A belly button piercing, also known as navel piercings, or belly button rings, is a piercing placed somewhere on the rim of the navel, usually on the top ridge. Navel piercings have become quite common in recent years; having started as quite a niche piercing in the 60s or 70s, and only entering the mainstream in 1993 through Alicia Silverstone’s navel piercing scene in Aerosmith’s music video for “Cryin’”.
Belly button rings and piercings reached peak popularity in the early to mid-00s, with world-famous pop stars like Christina Aguilera and Britney Spears sporting cool belly button piercings, and dozens of teenage girls sporting fake belly button piercings to join in on the fashion trend.
Regardless, belly button piercings are still pretty popular to this day, so if you’re on the hunt for a belly button piercing and you’re looking for a piercing studio ‘near me’, there are a few things you might need to take into consideration.
How Does A Navel Piercing Work?
Contrary to what the name suggests, a belly button piercing doesn’t actually pass through the belly button. Rather, it’s typically the area directly above or around the navel that is fully pierced.
Before any navel piercing, the piercer checks your navel and determines whether it’s a good fit for the procedure. Not everyone is eligible for a navel piercing—if you’re an outie, for example, you may experience difficulty with a belly piercing, though there are outie belly piercing styles that you can try out!
Also, if your belly button closes as you sit down, you might also be out of luck; the piercing could be compressed and might even get pushed out. You also might run into an issue if you’re early into a pregnancy.
After deciding to conduct the procedure, your piercer will then disinfect and wash their hands, then put on some gloves before piercing you. This is absolutely necessary—a study that was published in the American Journal of Clinical Dermatology showed that 1 in every 5 piercings get infected! Treating an infection is not fun at all, so carefully taking care of your piercing for a few weeks is a small price to pay.
Once complete your piercer will give you the belly piercing of your choice. Here’s a short list of the most common kinds.
Types Of Piercings
Standard Belly Ring
This is one of the most basic navel piercings available, and among the most common female piercings in general. A piece of metal in the shape of a curved barbell is pierced through the top of the navel. The barbel beads are kept while the piercing heals, and then they can be replaced with belly button jewellery afterwards.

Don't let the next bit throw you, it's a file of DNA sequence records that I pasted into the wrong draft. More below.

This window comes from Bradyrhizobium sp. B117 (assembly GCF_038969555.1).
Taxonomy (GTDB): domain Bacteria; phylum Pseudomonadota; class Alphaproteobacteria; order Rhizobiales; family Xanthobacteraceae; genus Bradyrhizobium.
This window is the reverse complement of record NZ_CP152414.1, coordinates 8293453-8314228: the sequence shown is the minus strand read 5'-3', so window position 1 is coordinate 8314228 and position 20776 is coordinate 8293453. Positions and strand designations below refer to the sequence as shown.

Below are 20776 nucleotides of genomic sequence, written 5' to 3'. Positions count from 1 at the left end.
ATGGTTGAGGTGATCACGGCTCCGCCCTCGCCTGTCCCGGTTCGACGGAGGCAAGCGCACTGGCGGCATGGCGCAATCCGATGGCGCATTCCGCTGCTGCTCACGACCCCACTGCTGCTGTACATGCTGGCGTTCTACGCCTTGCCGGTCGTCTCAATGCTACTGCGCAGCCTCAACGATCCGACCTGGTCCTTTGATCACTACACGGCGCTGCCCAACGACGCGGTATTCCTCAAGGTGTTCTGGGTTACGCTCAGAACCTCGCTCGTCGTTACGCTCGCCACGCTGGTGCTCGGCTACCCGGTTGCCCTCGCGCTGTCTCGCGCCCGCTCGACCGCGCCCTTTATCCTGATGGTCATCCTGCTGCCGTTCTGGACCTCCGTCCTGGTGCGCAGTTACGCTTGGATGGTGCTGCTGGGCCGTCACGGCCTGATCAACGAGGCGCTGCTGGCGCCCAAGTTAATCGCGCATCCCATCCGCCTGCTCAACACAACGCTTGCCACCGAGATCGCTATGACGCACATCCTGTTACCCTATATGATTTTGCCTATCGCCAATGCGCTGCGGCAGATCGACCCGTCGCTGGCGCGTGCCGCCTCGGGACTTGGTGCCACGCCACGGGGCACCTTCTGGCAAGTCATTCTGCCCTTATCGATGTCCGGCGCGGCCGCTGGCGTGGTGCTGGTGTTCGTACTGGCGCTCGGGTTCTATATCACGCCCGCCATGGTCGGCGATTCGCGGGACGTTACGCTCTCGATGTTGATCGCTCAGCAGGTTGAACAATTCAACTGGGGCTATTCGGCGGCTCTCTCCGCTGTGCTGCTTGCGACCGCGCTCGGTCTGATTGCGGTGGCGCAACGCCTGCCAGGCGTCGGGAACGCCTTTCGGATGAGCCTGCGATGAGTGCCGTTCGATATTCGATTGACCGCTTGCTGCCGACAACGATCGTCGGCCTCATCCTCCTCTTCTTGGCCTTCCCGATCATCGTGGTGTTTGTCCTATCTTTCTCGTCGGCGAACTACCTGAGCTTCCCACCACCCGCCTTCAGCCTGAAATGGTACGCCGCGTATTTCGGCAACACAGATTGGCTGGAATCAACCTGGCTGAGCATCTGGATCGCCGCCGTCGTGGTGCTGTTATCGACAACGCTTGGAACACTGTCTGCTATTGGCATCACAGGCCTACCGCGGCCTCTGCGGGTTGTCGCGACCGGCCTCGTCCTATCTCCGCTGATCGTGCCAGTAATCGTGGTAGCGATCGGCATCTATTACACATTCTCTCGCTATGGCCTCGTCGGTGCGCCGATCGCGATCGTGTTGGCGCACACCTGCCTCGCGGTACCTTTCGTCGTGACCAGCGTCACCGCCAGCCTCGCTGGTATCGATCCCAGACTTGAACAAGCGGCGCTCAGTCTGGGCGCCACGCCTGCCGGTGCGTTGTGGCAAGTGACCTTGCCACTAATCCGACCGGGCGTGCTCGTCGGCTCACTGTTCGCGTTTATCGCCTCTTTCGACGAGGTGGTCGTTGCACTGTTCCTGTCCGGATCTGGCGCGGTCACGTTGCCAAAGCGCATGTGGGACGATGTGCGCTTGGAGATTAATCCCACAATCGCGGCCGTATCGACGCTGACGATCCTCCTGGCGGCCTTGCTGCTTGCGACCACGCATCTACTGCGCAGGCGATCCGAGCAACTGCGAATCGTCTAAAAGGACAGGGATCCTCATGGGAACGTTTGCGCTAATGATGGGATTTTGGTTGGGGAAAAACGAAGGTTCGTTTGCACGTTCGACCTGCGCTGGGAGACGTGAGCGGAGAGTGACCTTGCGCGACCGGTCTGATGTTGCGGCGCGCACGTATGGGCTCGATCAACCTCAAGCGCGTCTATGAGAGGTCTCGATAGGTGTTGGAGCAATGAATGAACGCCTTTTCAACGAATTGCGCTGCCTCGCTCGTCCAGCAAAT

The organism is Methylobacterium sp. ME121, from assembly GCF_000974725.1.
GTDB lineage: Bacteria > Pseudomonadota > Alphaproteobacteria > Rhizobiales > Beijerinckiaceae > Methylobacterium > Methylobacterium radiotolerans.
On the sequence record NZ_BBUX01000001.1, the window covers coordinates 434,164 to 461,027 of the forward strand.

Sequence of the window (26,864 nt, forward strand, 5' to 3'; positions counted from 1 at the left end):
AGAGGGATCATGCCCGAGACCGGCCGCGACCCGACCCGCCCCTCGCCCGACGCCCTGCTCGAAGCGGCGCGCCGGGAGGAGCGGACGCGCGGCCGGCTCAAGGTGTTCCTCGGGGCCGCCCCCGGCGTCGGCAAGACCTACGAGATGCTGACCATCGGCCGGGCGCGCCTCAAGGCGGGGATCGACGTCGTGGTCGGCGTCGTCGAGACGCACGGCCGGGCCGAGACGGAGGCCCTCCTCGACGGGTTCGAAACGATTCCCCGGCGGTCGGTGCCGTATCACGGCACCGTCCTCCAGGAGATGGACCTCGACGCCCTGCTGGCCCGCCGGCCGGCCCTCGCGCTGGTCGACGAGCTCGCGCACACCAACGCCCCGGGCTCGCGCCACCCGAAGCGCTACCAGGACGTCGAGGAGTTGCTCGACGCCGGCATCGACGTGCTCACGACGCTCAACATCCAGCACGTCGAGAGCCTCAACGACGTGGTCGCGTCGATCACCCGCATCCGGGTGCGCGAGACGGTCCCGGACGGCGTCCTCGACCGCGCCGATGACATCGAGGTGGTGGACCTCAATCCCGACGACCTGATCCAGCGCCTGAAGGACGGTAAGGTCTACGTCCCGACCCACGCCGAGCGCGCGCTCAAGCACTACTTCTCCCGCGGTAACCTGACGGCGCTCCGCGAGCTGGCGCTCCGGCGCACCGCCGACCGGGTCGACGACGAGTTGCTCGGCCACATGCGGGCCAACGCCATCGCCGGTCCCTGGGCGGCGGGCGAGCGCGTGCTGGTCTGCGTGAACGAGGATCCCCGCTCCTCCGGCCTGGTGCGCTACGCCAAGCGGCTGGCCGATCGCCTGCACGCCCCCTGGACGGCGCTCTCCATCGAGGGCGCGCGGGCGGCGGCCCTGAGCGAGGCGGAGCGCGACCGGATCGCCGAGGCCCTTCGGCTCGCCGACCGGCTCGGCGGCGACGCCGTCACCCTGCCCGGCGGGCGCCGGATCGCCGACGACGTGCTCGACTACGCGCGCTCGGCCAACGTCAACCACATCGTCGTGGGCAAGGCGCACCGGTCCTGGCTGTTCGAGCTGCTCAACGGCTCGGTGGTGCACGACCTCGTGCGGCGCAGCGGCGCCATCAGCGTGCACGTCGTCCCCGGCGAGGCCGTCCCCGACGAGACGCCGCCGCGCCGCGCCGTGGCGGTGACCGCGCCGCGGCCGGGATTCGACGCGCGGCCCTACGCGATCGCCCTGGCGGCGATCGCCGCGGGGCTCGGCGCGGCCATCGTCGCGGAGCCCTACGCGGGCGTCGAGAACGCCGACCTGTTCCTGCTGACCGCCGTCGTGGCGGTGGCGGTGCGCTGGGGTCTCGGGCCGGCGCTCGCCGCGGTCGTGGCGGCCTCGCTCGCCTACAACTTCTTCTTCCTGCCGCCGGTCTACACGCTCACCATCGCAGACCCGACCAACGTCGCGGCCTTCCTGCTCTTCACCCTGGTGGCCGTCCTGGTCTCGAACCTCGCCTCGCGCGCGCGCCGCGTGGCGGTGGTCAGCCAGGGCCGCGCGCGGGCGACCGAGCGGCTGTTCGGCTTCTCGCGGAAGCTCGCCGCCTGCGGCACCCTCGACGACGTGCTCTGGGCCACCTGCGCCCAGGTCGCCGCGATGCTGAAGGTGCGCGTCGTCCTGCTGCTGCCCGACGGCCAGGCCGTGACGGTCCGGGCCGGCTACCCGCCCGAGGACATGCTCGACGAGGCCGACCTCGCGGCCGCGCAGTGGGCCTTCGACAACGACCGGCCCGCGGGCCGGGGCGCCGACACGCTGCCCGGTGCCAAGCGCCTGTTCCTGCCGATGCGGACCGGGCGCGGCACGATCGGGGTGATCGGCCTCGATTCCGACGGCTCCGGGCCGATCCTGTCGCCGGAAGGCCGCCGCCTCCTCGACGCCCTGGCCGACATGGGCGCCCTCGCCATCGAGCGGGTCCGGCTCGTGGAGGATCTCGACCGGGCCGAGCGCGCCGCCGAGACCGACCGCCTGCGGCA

Inverse Navel Piercing
Also known as a ‘bottom belly piercing’. This is similar to the standard piercing, only the piercing is run through the bottom of the navel.
True Navel Piercing
This might be your best bet for an outie belly button piercing.
Double Navel Piercing
Also known as ‘double belly piercing’. You get both the standard and the inverse navel procedures done at once.
What Kind Of Jewellery Can I Use For My Piercing?
There’s a big list of belly button jewellery available to you after the piercing heals.
Suitable for standard and inverse piercings, this is the basic curved barbell that you can use to fit into your piercing.
Spiral Belly Button Rings
These fancy rings have to be twisted through when inserted so they come out even. Some people may find the sensation uncomfortable, but they look fantastic!
Super Spiral Rings
These are like the spiral belly button rings but they have more revolutions, they can be tricky to insert since there are a certain number of rotations that need to be done for it to comfortably take its place.
Ball Captive Rings
Also known as BCR, these are ideal for additional secondary belly button piercings.
Top Dangle Rings
Also known as Top drop rings, these similar to the banana bells but they include ornaments sort of like earrings and hang from your piercing.
After your piercing, you need to remember to take care of the navel area. As we said, new piercings are prone to infection.
Always ensure that your hands are clean when you touch your navel area. In fact, during the healing period, avoid touching it at all, as you may slow down the healing process.
If you get any pain, redness, or swelling after your piercing heals, you may be experiencing a rejection event or an allergic reaction. In this case, consult a doctor or have the piercing removed entirely.
Whenever you swim, always try to cover the navel area up, and clean it thoroughly afterwards.
So now that you know the basics, what are you waiting for! Go get that bling!